The second problem, and at this point the bigger one, is that time cannot “change” arbitrarily. Over the best several hundred years society has become more and more time dependent. We witness this every day. Our lives are based on schedules and the old daylight savings time caused enough problems that long before it changed many people are proponents of using Coordinated Universal Time or UTC (also called Greenwich Mean Time or GMT) as a universal time structure. The amateur radio community has always done this and the IT industry uses UTC heavily to keep machines in sync around the world and to avoid daylight time changes. But now that we have become so dependent on the time being solid and correct at all times suddenly the US and Canadian governments think that they can play around with our time systems and change the time relationships between North America and the rest of the planet! The impact is enormous and at a time when our economy is fragile (when isn’t it) we should not be so flippant with our system of coordination. I truly hope that society starts to fight back and begins to refuse to use DST. We can do it. Businesses can base their business hours off of UTC. For example, Eastern Standard Time without Daylight Savings Time modifications (i.e. when the sun is roughly at its zenith over the eastern United States at noon) the IT industry has for years been referring to this time as UTC -5 or just -5. Central Standard Time is UTC -6. California is in UTC -8. It’s easy. And it makes the time zones much easier to understand just by the very nature of the system. How far is NY from LA? Well 8 hours minus 5 hours equals 3 hours. There is a three hour time difference between NY and LA. Easy peasy. Try doing that with time zone names. And if you DO want to honour Daylight Savings Time then, if you are in the Eastern Time Zone, you simply switch your designation from UTC -5 to UTC -4.

Given enough time, a decade or so – long enough for the adults to start to switch – the use of UST +/- would permeate society and people will begin to think of time in more logical ways without making any actual changes to the time and without ever being disruptive. Eventually people will be used to the concept of Universal time and basing things on UTC instead of local time will become obvious. Let’s face it, the world is flat and globalization is a part of everyday life now. We cannot act as reckless children in the world marketplace.

I was doing some innocent reading about rutabagas (aka yellow turnips or swedes) on Wikipedia today and learned that the International Rutabaga Hurling Championship is held each year at the Ithaca Farmer’s Market where Dominica and I used to go to shop and eat! You learn something new every day.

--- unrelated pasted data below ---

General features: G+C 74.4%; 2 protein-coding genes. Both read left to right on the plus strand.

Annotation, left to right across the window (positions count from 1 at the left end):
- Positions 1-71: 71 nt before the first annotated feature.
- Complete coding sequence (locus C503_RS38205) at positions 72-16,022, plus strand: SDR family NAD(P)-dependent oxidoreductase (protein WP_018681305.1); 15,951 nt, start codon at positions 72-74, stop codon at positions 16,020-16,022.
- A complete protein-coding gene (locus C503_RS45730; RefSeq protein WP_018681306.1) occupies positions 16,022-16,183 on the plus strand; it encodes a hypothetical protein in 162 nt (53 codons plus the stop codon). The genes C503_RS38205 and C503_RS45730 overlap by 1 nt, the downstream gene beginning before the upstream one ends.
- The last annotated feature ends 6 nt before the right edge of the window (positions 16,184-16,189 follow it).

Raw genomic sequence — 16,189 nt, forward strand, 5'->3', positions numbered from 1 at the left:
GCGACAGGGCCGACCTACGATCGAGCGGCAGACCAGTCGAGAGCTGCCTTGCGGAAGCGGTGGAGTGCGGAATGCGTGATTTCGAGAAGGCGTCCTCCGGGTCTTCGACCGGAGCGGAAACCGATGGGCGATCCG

I managed to leave work early (read: after over ten hours) and was able to head for Scranton around half past four in the afternoon.  The trip went well and I was able to drop off the new server without any problems.  One less thing that I need to worry about now and one less big piece of equipment sitting around the apartment that we don’t have any space for.  Two more servers to leave Newark and two more to leave Geneseo and we will be done for quite a while, I think.

It was around eight in the evening when I rolled into Newark.  I skipped dinner tonight as I never really had time for it but I wasn’t really hungry so it wasn’t an issue.  I did some server maintenance tonight while Dominica and I watched some Remington Steele.  I also spent a lot of the evening working on learning more about format outputs on Pinnacle Studio.  Unfortunately doing just a test run on Pinnacle can take several hours so it can take a very long time to test anything out.  I have now learned, I believe, how to make iPod compatible videos and small Windows Media files.  I can make small Xvids by outputting to a low compression MPEG-2 and then converting that to Xvid with AutoGK but that is a really useless process.  But I think that AutoGK can support DV/AVI input files so that is my next experiment.  Pinnacle takes about ten hours to compress poorly to Xvid and AutoGK can do a better job in about one tenth of the time so I think that that is probably the way to go.  Unfortunately I bought the expensive version of Pinnacle for the Dvix and Xvid features just to discover that they are useless and only partially implemented so that you always need to use an external tool to actually use them.  I am not very happy about that.  But at least I think I now know of a way to do the conversions that I want.  I think.  And Pinnacle only outputs Divx to AVI and not to Divx which leaves out a lot of the Divx features too.

I have coined a new term for the US and Canada’s new Daylight Savings Time: Wacky Daylight Savings Time or WDST.  This is to make it easily distinguishable from regular DST.

We made it to bed at a reasonable time tonight.  I am exhausted from this past weekend and plan to sleep in a bit tomorrow.  If things go well I will be heading to Geneseo on Wednesday night.